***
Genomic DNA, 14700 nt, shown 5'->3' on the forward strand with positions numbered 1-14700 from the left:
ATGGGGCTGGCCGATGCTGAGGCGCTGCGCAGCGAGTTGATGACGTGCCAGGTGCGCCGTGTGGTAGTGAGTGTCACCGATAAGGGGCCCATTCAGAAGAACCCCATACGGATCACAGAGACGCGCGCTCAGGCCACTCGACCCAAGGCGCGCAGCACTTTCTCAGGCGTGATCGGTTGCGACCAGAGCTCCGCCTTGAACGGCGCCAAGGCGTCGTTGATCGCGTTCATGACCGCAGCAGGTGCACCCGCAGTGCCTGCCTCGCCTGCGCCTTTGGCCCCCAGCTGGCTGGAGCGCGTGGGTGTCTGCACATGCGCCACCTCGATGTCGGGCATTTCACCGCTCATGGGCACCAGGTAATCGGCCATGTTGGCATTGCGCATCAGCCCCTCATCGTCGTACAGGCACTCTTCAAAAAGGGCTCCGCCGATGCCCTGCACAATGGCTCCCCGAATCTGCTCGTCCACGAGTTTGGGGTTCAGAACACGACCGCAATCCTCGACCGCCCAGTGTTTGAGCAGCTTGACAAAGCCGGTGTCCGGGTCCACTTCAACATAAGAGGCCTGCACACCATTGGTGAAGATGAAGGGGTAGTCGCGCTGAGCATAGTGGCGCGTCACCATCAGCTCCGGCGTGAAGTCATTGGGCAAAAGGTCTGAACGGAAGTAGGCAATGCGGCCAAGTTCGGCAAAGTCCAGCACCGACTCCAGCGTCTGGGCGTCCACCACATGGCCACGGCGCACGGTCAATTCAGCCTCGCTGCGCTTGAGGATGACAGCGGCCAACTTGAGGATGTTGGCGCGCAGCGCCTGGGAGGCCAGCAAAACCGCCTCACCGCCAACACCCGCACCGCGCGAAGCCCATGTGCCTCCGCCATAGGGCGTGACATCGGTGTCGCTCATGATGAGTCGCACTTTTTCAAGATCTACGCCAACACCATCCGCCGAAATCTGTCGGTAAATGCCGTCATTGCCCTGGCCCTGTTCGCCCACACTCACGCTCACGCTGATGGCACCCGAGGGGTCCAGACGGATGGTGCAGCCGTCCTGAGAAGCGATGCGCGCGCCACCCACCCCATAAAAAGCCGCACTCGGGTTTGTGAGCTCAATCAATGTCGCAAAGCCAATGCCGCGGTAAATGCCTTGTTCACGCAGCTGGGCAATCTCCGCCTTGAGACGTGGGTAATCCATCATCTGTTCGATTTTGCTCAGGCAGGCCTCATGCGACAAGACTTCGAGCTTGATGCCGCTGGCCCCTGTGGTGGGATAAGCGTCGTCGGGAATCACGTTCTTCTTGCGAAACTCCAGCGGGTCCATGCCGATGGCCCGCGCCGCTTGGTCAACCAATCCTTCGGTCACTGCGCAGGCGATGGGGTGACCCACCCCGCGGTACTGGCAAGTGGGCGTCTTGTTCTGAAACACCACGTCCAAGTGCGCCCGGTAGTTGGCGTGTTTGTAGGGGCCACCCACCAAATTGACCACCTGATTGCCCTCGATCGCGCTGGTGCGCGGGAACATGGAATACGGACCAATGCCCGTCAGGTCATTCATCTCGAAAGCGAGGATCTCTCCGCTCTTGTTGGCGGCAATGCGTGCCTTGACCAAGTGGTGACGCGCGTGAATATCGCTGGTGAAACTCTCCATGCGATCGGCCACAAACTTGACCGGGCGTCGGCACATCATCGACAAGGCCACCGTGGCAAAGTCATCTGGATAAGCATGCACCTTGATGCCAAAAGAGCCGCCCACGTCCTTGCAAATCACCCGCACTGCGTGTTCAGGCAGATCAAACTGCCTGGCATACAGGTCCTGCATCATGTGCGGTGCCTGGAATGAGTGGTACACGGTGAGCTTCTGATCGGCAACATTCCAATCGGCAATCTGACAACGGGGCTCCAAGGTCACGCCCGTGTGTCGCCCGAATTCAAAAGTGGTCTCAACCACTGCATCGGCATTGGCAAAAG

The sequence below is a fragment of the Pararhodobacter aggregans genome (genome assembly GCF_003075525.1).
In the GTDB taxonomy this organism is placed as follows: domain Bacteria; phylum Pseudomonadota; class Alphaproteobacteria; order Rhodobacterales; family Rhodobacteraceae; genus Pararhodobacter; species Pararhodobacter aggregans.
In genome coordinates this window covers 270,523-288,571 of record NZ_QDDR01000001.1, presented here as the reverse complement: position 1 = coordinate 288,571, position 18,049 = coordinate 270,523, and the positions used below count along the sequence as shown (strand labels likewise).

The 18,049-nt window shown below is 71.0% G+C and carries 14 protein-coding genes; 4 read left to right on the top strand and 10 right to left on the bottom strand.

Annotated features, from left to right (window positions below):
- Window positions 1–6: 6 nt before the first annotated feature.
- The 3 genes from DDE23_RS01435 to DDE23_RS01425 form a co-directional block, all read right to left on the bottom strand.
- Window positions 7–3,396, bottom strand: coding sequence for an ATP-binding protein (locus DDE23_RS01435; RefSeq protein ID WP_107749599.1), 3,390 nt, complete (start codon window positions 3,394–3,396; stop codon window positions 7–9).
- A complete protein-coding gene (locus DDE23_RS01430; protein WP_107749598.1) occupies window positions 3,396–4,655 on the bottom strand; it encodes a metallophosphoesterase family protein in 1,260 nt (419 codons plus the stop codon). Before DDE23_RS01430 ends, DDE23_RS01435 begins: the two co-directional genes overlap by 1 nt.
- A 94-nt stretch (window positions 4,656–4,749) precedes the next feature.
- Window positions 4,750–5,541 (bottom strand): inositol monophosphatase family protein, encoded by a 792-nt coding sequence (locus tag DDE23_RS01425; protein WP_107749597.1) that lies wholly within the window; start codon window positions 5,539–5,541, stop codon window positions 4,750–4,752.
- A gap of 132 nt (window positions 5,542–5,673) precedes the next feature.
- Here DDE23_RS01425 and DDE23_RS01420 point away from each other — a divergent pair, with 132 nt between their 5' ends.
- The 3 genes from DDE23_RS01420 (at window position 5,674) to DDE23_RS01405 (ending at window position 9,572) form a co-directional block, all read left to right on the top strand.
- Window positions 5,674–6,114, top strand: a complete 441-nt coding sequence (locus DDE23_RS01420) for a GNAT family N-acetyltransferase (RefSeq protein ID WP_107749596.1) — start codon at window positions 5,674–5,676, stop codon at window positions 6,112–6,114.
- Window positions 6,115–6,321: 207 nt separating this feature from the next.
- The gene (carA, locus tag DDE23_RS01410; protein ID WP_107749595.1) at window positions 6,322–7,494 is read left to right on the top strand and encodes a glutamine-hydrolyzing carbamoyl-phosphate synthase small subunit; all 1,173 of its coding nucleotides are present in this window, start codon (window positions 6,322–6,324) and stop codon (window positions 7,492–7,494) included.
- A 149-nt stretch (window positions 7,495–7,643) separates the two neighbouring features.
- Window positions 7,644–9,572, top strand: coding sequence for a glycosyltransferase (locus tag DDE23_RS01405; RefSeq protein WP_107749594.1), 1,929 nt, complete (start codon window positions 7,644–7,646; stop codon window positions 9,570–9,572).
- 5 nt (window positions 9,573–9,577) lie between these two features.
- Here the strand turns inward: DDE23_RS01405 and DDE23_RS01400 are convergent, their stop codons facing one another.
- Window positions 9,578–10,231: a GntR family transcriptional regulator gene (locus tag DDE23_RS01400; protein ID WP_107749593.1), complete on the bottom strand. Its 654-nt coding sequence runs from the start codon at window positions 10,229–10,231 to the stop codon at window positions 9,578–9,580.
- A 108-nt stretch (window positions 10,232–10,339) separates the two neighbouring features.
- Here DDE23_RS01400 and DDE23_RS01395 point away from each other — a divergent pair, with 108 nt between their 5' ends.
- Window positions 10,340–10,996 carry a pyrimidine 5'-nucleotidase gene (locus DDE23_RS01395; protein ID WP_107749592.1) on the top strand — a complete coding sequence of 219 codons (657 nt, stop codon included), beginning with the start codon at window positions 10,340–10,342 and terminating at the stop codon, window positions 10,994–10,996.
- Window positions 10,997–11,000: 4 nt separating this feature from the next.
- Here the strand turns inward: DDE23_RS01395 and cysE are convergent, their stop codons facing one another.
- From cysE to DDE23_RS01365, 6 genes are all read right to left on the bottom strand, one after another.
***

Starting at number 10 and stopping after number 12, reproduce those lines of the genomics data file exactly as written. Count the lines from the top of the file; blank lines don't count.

- Window positions 7–3,396, bottom strand: coding sequence for an ATP-binding protein (locus DDE23_RS01435; RefSeq protein ID WP_107749599.1), 3,390 nt, complete (start codon window positions 3,394–3,396; stop codon window positions 7–9).
- A complete protein-coding gene (locus DDE23_RS01430; protein WP_107749598.1) occupies window positions 3,396–4,655 on the bottom strand; it encodes a metallophosphoesterase family protein in 1,260 nt (419 codons plus the stop codon). Before DDE23_RS01430 ends, DDE23_RS01435 begins: the two co-directional genes overlap by 1 nt.
- A 94-nt stretch (window positions 4,656–4,749) precedes the next feature.